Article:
Any recommendations for nutrition during Ramadan for sisters – specifically sisters that are around 5’3 and 117lbs? I love the gym and workout 5 to 6 days a week for 1 to 2 hours. Since the days are getting longer, it’s going to be harder to work out after iftar during Ramadan. Also, any recommendations on types of exercises to do? I typically do high intensity cardio for 30min to an hour, and then alternate between yoga and weight training. This might be a little too intense for Ramadan, but I’d love to see a similar article written for sisters since women have different exercise and nutrition needs.

    • Umm Ameenah says:

      As salaamu alaikum,

      Sister it is better to do cardio pilates and weight training. During Ramadan I have lost between 15-20 pounds(postnatal) and 5 pounds when in good shape. Before suhoor and after tarawih (30 minutes each time is best).

      Also for all I would recommend coconut water over any energy drink as it is 100% natural and more accessible than zamzam water.

  13. Mustafa G says:

    Great meal and workout plan! Definitely going to use this during Ramadan inshallah.

  14. Abdallah Jadallah says:

    Jazak Allah khair, great information!

  15. Salams Suhail,

    I really appreciate this article. I am a Cardiologist and specialize in nutrition and weight loss and agree with the majority of your article. Like yourself, I also am into body building and keep myself busy playing football, basketball, and soccer with most of my free time. This is a great article for young Muslim men to read.

    I agree with the vast majority of your article with the following clarifications:

    1. You can’t lose just fat. When people are losing weight they do lose both fat and muscle. Your plan above helps minimize muscle loss, but it will still happen.

    2. I am not a big fan of multivitamin pills. You are just paying for expensive urine. Multivitamins contain very little of what they say they contain and it’s usually unusable. Americans are not deficient in anything (other than Vit D), we don’t need extra supplements. Taking a pill and thinking you are “covered” for your daily requirements is a bad idea. Our diet is never deficient in anything. The only thing we need to supplement is Vitamin D… we don’t get enough. And by taking a multivitamin you are getting 20-30 different “vitamins”, but you are missing out on the over 200 vitamins, minerals, antioxidants, and other good stuff in an apple, date or in an orange.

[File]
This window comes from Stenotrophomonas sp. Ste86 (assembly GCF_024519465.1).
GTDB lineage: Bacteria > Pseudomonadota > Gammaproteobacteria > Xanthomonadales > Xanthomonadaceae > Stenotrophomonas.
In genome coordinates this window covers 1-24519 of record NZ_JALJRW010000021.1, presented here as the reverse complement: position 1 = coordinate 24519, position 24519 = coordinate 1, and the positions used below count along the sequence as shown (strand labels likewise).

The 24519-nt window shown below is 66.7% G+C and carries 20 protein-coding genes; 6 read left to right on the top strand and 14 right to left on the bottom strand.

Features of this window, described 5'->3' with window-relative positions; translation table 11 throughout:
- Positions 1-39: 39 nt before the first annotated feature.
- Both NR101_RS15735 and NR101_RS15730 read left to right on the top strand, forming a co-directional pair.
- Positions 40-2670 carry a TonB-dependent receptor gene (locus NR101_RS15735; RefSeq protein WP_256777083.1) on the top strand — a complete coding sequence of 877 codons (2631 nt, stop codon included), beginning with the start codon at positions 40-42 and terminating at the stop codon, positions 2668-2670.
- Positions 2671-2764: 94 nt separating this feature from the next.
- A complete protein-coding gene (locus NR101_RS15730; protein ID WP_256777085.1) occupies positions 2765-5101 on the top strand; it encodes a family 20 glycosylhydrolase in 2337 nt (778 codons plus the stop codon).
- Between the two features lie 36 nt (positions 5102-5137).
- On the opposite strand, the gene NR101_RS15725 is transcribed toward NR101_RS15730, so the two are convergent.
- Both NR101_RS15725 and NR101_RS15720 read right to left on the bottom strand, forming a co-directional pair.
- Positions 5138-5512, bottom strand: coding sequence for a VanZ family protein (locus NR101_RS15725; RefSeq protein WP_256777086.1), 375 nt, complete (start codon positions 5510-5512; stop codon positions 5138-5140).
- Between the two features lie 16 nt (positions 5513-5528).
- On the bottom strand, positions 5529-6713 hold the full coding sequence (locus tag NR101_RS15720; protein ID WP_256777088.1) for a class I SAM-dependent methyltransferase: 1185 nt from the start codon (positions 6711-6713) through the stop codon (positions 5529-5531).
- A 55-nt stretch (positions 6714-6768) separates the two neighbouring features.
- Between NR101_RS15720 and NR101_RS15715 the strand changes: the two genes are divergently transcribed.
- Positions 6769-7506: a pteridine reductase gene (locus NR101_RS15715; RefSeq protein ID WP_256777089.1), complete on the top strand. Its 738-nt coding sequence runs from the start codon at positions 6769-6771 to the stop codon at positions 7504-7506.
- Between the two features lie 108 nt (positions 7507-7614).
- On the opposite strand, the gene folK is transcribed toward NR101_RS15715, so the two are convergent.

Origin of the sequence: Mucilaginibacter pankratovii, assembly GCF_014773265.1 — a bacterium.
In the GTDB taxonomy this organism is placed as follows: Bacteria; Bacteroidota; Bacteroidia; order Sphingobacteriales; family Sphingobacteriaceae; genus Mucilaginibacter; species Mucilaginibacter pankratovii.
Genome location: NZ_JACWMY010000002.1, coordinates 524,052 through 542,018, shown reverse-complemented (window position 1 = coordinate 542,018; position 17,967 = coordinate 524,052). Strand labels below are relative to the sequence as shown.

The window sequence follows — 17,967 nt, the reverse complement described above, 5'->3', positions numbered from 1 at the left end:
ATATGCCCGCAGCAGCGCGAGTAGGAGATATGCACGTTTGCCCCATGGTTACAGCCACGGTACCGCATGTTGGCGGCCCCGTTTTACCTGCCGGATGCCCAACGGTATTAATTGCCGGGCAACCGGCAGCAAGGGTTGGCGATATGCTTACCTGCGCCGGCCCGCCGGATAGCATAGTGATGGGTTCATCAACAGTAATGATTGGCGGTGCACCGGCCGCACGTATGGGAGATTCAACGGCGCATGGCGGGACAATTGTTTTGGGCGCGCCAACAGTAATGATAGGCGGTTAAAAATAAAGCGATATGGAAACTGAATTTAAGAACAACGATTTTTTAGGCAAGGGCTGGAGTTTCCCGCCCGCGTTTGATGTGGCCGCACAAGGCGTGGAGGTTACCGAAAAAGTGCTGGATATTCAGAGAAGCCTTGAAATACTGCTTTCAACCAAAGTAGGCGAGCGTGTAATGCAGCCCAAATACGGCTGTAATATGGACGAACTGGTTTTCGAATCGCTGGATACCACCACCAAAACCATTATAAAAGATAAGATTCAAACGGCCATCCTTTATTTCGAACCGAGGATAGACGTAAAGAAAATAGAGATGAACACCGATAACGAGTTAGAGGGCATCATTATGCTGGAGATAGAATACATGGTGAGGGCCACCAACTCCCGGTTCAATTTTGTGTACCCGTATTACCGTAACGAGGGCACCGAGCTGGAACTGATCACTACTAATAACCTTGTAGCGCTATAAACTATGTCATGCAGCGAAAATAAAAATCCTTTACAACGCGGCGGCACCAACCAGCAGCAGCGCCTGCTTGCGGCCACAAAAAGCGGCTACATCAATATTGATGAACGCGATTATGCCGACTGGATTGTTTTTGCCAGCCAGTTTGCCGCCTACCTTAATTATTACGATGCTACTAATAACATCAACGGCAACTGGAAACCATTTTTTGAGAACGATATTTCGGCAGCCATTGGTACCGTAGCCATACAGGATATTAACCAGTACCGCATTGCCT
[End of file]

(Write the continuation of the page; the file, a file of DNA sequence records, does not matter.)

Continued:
3. As a Cardiologist, I am not against eating egg yellows. People should eat the yolks. Eating cholesterol has not been shown to raise your cholesterol. In fact, overfeeding people cholesterol has been shown to raise your good cholesterol and not affect your other numbers by much. What people should avoid is saturated fat. Any fat that is solid at room temperature (butter, cheese, steak fat, chicken skin, etc). That is what raises cholesterol. Use liquid fats (olive oil, veggie oil, etc)

    4. Vitamins E and C have not shown to be useful in most large trials. In fact, taking antioxidants in pill form has been shown to be dangerous and increase cardiac death and mortality. People should not be encouraged to take “antioxidant” pills, but rather eat the real sources of antioxidants (fruits, dates, tea, honey, peanuts, etc), which you also suggest.

    5. Flaxseed oil is a great source of Omega 3s. But it’s the wrong Omega 3s. You want EPA and DHA…. flaxseed doesn’t have as much of those. Fish oil has tons of DHA and EPA…. that’s the Omega 3 you should be taking. I have an entire section on supplements on my diet website:

    If you’d like to actually lose weight during Ramadan, check out my other article:

    Feel free to visit my website to read up on nutrition, metabolism, resetting your body, and how you can lose weight. It’s totally free! No subscriptions, no registration, no fees… nothing! I just want people to lose weight.